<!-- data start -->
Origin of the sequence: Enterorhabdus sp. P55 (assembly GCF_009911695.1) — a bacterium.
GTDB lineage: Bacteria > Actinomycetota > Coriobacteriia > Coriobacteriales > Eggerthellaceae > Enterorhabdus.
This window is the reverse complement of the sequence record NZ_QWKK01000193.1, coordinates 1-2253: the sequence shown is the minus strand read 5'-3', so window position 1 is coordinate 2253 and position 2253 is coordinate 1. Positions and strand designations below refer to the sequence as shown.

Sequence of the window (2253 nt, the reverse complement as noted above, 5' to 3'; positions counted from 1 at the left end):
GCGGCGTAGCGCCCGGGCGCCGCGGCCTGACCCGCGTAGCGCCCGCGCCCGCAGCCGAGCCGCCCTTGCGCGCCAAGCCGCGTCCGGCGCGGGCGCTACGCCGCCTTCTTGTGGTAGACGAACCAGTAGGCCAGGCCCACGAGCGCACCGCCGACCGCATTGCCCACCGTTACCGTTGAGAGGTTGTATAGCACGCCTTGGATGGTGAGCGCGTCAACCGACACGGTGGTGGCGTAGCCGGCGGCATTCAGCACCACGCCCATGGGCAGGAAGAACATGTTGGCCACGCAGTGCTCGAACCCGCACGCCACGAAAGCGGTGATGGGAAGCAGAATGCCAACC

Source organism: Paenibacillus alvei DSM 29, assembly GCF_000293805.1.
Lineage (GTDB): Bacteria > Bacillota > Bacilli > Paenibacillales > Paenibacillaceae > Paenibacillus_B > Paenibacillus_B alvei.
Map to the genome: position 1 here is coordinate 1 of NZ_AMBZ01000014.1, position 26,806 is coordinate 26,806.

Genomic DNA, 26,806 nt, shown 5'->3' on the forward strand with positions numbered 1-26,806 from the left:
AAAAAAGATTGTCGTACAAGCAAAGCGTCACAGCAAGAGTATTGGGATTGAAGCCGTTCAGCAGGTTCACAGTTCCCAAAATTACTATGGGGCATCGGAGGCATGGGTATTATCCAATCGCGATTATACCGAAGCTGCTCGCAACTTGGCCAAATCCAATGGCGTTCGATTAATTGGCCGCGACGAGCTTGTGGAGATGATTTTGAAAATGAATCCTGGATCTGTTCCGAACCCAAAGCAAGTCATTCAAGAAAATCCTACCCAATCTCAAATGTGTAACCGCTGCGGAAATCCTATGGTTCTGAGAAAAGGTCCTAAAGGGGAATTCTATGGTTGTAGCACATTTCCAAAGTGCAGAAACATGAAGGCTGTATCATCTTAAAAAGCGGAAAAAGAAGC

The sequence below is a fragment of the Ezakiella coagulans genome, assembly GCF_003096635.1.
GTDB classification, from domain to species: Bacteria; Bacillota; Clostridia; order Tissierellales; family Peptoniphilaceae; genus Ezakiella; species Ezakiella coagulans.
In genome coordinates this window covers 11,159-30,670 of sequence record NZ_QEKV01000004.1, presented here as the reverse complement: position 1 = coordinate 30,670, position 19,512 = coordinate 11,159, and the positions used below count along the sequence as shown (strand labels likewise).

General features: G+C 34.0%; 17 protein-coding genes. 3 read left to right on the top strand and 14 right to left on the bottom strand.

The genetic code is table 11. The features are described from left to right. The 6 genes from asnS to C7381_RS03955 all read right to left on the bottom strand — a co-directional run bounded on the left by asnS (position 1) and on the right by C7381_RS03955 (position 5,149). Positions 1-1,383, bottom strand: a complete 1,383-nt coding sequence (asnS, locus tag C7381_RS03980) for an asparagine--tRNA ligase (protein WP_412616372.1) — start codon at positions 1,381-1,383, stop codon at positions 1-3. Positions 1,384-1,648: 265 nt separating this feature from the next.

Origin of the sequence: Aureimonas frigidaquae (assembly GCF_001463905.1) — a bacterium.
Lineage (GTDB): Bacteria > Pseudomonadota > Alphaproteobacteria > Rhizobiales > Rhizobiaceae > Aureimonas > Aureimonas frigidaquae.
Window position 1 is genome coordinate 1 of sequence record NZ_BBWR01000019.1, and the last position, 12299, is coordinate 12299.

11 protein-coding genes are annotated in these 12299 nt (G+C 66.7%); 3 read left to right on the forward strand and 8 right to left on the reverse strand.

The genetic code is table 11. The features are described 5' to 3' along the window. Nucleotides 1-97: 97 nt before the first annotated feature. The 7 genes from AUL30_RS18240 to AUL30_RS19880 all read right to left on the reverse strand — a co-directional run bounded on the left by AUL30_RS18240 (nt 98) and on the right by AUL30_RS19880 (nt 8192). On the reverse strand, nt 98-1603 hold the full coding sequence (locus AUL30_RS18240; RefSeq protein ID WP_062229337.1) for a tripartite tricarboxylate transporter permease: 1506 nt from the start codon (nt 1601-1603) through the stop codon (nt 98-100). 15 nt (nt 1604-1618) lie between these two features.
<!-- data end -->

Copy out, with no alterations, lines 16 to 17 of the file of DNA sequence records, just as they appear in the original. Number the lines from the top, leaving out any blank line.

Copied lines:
Origin of the sequence: Aureimonas frigidaquae (assembly GCF_001463905.1) — a bacterium.
Lineage (GTDB): Bacteria > Pseudomonadota > Alphaproteobacteria > Rhizobiales > Rhizobiaceae > Aureimonas > Aureimonas frigidaquae.